AUKUS: What the U.S.-British-Australian Security Pact Means for Europe – Analysis
Posted by GEO´ PRWire with Analysis by Iain Fraser, Reportage Editor – Gibraltar
By sweeping France aside, the Biden administration has indicated that they neither trust nor value their European allies when it comes to China. Such misgivings raise serious questions about the state of transatlantic relations and the durability of NATO. In this in-depth article Carnegie Europe´s Rosa Balfour
During the chaotic withdrawal from Afghanistan, the complaint from some European NATO members of insufficient consultation by the U.S. administration may have come across as petulant. Four weeks later, the AUKUS—a security pact between Australia, the UK, and the United States, whereby Canberra acquires U.S. nuclear-powered submarines and scraps its submarine agreement with France—dispels any doubt.
Whether the failure to warn France of the imminent agreement was an unprofessional diplomatic blunder or a sign of disdain toward the United States’ European ally is less important than the likely reality: when it comes to China, the United States does not value nor trust its European partners. Learn More
About Rosa Balfour
Rosa Balfour is director of Carnegie Europe. Her fields of expertise include European politics, institutions, and foreign and security policy. Her current research focuses on the relationship between domestic politics and Europe’s global role.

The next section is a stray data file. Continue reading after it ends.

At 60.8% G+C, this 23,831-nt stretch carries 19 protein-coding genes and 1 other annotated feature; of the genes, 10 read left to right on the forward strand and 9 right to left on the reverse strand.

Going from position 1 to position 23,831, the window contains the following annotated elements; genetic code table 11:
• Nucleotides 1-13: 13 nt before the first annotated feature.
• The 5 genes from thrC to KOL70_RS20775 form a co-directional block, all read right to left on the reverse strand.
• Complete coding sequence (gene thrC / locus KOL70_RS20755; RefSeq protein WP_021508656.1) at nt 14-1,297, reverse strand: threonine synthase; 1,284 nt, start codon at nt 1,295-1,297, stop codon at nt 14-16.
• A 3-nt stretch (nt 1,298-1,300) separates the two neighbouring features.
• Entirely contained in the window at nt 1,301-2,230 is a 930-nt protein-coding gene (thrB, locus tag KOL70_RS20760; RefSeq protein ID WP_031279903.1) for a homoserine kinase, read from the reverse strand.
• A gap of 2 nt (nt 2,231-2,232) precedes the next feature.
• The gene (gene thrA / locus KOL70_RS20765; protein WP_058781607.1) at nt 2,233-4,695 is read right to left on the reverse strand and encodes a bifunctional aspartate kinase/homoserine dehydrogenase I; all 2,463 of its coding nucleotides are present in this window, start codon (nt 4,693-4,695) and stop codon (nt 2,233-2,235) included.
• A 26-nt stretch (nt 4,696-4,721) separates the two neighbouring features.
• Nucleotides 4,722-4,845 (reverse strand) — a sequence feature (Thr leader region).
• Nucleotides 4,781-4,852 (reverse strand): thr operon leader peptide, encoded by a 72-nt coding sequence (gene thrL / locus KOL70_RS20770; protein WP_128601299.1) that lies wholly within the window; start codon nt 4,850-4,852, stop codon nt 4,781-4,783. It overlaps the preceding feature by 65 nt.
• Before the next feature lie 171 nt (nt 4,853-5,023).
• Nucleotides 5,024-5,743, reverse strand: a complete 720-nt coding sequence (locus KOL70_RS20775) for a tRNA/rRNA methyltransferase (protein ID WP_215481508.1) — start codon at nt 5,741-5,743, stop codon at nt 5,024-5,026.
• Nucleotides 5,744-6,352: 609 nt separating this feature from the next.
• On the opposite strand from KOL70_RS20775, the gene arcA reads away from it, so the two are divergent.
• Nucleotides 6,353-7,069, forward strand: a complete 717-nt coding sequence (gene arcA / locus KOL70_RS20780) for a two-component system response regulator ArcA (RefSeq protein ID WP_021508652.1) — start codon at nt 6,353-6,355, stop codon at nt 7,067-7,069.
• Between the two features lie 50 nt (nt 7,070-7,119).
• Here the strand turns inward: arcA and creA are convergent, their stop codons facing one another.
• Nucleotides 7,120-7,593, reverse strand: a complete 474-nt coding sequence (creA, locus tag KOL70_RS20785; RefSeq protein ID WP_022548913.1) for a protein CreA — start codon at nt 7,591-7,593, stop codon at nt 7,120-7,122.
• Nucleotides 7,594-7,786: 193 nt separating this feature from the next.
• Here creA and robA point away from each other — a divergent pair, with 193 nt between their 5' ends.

She has researched and published widely for academia, think tanks, and the international press on issues relating to European politics and international relations, especially on the Mediterranean region, Eastern Europe and the Balkans, EU enlargement, international support for civil society, and human rights and democracy. Learn More
About Iain Fraser
Iain Fraser is a Geopolitical Journalist & Analysts and Cybersecurity specialist. He currently contributes to a variety of specialist Geopolitical & Cyber media as well being the GEO´ Reportage Editor. On Linked In
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